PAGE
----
Movie and Film Reviews (MFR) Action No Country for Old Men

No Country for Old Men

The Coen Brothers return to the big screen with their adaptation of Cormac McCarthy’s No Country for Old Men. McCarthy has been considered one of the four major American novelists of his time, and has been frequently compared to William Faulkner and Herman Melville by his critics. This sounds like an author whose books should be easily translated into great American films, Oscar worthy at that. The Coen brothers prove this statement to be a farce as this film has too many plots holes that are unable to be filled.

The story begins with Lewellyn Moss (Josh Brolin), a Vietnam veteran-turned-welder who goes hunting one bright, sunny day only to stumble upon a drug deal gone terribly wrong along with the drug money of 2 million dollars. The money is also being sought after by Anton Chigurh (Javier Bardem), a ruthless killer with no feelings towards human life. With his bottle of compressed air always at his side, Chigurh graciously tracks down Moss from rundown hotel to rundown hotel with a tracker that was hidden in the money before ending with one of the greatest sequences of thrilling suspense ever put onto film with Moss being trapped on one side of a hotel door quietly waiting for his killer, Chigurh, who waits for him on the other side. As the film continues, the bodies continue to pile up including Carson Wells (Woody Harrelson), a bounty hunter paid to kill Chigurh but finds himself on the wrong end of a Chigurh bullet. Tommy Lee Jones gives an inspiring performance as Sheriff Ed Tom Bell, the one man on the tails of the two men in pursuit of the money.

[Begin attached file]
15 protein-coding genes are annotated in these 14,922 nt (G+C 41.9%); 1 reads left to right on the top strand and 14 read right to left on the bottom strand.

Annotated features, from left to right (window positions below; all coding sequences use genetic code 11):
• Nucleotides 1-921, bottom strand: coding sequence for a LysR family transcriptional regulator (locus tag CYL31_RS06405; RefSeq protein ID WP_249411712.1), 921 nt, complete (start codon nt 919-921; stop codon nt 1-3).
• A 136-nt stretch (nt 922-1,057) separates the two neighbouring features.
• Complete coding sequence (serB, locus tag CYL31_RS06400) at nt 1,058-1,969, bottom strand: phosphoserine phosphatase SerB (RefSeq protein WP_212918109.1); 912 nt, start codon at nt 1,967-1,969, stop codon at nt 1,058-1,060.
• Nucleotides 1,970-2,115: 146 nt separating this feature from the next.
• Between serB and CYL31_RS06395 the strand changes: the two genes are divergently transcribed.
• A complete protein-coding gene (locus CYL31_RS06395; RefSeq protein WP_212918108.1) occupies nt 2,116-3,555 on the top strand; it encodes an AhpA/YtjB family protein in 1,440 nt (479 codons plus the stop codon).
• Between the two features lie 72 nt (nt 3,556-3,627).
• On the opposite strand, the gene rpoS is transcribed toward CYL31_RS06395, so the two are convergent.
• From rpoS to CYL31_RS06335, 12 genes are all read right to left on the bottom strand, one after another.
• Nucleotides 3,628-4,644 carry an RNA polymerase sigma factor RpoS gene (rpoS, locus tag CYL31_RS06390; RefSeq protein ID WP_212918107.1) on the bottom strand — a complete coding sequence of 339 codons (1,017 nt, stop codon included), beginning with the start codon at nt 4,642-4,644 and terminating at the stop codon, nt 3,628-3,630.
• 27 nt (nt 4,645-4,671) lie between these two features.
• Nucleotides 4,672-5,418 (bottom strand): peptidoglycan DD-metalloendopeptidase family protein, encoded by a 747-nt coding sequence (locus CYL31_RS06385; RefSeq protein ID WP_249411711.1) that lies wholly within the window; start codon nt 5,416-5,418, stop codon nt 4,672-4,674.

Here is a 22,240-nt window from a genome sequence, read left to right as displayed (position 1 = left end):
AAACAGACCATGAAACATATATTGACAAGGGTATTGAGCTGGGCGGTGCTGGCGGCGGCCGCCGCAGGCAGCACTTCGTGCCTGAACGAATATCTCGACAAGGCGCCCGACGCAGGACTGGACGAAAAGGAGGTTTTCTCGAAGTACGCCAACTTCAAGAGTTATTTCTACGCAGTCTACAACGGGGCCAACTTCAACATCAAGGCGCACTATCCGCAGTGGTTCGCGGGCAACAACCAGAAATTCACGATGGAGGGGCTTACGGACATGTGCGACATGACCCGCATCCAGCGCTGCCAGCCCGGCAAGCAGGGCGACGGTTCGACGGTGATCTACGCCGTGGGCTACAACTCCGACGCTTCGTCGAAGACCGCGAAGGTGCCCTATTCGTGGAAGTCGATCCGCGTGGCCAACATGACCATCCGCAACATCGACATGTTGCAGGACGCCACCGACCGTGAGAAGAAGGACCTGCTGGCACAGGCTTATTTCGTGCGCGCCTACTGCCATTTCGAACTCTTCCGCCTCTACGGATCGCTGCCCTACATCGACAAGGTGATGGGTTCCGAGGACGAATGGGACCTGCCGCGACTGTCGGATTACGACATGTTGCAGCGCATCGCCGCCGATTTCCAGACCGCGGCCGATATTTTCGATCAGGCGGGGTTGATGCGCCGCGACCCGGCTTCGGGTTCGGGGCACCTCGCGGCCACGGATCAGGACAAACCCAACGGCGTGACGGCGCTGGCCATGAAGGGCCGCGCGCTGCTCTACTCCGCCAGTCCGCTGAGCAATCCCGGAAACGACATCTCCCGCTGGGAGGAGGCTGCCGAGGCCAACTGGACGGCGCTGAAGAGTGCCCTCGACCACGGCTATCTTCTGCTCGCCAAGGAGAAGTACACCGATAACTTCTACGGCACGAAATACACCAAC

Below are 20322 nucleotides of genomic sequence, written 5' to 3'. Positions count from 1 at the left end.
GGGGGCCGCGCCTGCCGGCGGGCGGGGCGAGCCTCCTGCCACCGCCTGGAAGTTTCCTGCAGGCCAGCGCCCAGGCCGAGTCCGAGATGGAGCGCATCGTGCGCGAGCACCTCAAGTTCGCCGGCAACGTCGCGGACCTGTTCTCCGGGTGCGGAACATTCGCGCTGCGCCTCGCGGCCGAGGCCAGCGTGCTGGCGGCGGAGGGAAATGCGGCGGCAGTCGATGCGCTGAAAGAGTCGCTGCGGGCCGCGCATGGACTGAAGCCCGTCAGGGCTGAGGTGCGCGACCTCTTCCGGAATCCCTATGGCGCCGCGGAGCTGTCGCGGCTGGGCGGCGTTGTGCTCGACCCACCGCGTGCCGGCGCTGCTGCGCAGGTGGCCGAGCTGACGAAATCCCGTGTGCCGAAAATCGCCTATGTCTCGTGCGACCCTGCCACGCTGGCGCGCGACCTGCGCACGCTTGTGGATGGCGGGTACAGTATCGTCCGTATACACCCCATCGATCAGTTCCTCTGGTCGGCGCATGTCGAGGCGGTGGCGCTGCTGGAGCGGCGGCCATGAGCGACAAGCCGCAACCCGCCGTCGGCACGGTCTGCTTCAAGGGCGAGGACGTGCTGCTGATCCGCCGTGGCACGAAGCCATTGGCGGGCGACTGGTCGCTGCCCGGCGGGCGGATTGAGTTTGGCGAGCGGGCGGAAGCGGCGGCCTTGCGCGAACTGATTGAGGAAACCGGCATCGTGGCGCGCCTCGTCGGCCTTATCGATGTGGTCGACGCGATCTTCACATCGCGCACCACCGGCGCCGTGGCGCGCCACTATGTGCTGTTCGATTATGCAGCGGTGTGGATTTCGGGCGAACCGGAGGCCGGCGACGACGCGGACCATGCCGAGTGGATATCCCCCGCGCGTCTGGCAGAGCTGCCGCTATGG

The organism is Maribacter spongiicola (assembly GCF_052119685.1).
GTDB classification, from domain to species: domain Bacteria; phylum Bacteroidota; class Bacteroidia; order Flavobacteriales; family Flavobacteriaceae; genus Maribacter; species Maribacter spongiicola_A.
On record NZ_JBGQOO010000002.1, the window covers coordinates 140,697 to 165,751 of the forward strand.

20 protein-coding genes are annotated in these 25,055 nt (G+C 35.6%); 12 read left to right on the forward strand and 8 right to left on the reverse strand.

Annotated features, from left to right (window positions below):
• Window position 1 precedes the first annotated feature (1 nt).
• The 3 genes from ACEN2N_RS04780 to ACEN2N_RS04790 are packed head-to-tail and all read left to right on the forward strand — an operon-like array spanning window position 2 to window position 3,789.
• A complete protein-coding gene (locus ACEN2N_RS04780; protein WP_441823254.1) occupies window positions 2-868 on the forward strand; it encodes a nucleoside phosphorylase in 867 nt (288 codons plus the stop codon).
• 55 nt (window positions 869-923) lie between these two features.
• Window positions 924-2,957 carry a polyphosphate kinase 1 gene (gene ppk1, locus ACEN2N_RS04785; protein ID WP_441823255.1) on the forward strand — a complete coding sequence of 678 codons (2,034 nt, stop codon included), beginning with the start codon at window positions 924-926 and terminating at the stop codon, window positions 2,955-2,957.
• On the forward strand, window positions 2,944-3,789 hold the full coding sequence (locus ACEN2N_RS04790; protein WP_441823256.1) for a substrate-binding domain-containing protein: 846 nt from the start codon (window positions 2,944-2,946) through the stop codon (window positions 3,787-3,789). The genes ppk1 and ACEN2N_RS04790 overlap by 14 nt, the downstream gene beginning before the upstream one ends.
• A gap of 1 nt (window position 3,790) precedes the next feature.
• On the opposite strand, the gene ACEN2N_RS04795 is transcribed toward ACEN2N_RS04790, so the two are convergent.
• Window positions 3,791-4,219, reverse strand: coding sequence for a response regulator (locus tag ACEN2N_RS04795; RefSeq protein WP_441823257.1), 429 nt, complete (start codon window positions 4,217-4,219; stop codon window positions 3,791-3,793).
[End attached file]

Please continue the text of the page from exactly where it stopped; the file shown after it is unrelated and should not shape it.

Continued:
Javier Bardem gives a alarming depiction of Anton Chigurh, who is truly a unique and peculiar character that is infatuated with death which follows him wherever he goes, unless he decides otherwise. Many of his victims plead with him stating, “You don’t have to do this,” while Chigurh’s homicidal ways say otherwise. At times, he grants exceptions to the rule allowing his victims to decide their own destiny with a simple flip of a coin. Anton Chigurh reminds in comparison to Arnold Schwarzenegger’s Terminator with his unwillingness to quit leading towards his ultimate goal of exterminating the people that get in his way. Josh Brolin plays an appealing character one that the audience roots for to succeed. When the stakes are highest for him, not only does he try to escape with the money but he tries to evade a psycho killer.

The film works as a first-rate thriller for most of the film before taking a sharp turn into mediocrity with an ending seemingly unsuitable for a film that began with such an exhilarating beginning. The Coen Brothers deliver a somewhat entertaining film, but too many plot holes filled by tedious diversions cause the ending to unravel. Well, you have to look on the bright side, at least they didn’t pull a Fargo by giving the characters strong southern accents.

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